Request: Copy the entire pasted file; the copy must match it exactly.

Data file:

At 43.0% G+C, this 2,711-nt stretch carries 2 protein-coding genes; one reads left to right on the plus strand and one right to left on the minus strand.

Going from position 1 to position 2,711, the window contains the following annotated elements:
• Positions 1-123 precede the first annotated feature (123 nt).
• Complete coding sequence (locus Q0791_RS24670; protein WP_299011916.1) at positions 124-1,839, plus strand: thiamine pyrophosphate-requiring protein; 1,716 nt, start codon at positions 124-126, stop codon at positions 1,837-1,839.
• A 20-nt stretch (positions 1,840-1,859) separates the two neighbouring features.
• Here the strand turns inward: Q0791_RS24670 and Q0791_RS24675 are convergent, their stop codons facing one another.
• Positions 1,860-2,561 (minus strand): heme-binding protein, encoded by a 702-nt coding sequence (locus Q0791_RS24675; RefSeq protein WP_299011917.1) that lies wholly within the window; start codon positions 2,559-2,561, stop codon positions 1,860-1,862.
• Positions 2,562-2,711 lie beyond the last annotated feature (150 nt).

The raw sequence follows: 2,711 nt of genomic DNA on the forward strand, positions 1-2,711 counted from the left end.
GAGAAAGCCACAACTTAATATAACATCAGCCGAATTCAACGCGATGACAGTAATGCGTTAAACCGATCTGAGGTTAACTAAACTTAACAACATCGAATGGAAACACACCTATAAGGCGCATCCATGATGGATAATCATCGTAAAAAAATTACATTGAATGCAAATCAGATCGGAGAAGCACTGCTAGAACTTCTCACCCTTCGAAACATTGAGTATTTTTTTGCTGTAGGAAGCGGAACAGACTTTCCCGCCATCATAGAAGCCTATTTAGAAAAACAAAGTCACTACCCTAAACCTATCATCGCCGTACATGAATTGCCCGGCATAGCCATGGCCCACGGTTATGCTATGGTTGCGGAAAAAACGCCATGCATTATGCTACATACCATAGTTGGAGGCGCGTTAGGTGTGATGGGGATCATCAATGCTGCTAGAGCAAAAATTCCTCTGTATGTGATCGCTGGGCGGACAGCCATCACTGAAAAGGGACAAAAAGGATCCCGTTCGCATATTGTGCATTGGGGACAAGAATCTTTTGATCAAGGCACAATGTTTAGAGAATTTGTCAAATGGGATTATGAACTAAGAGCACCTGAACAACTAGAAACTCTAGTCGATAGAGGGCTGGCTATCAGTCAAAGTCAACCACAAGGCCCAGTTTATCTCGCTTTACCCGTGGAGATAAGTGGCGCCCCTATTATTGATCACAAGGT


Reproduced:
At 43.0% G+C, this 2,711-nt stretch carries 2 protein-coding genes; one reads left to right on the plus strand and one right to left on the minus strand.

Going from position 1 to position 2,711, the window contains the following annotated elements:
• Positions 1-123 precede the first annotated feature (123 nt).
• Complete coding sequence (locus Q0791_RS24670; protein WP_299011916.1) at positions 124-1,839, plus strand: thiamine pyrophosphate-requiring protein; 1,716 nt, start codon at positions 124-126, stop codon at positions 1,837-1,839.
• A 20-nt stretch (positions 1,840-1,859) separates the two neighbouring features.
• Here the strand turns inward: Q0791_RS24670 and Q0791_RS24675 are convergent, their stop codons facing one another.
• Positions 1,860-2,561 (minus strand): heme-binding protein, encoded by a 702-nt coding sequence (locus Q0791_RS24675; RefSeq protein WP_299011917.1) that lies wholly within the window; start codon positions 2,559-2,561, stop codon positions 1,860-1,862.
• Positions 2,562-2,711 lie beyond the last annotated feature (150 nt).

The raw sequence follows: 2,711 nt of genomic DNA on the forward strand, positions 1-2,711 counted from the left end.
GAGAAAGCCACAACTTAATATAACATCAGCCGAATTCAACGCGATGACAGTAATGCGTTAAACCGATCTGAGGTTAACTAAACTTAACAACATCGAATGGAAACACACCTATAAGGCGCATCCATGATGGATAATCATCGTAAAAAAATTACATTGAATGCAAATCAGATCGGAGAAGCACTGCTAGAACTTCTCACCCTTCGAAACATTGAGTATTTTTTTGCTGTAGGAAGCGGAACAGACTTTCCCGCCATCATAGAAGCCTATTTAGAAAAACAAAGTCACTACCCTAAACCTATCATCGCCGTACATGAATTGCCCGGCATAGCCATGGCCCACGGTTATGCTATGGTTGCGGAAAAAACGCCATGCATTATGCTACATACCATAGTTGGAGGCGCGTTAGGTGTGATGGGGATCATCAATGCTGCTAGAGCAAAAATTCCTCTGTATGTGATCGCTGGGCGGACAGCCATCACTGAAAAGGGACAAAAAGGATCCCGTTCGCATATTGTGCATTGGGGACAAGAATCTTTTGATCAAGGCACAATGTTTAGAGAATTTGTCAAATGGGATTATGAACTAAGAGCACCTGAACAACTAGAAACTCTAGTCGATAGAGGGCTGGCTATCAGTCAAAGTCAACCACAAGGCCCAGTTTATCTCGCTTTACCCGTGGAGATAAGTGGCGCCCCTATTATTGATCACAAGGT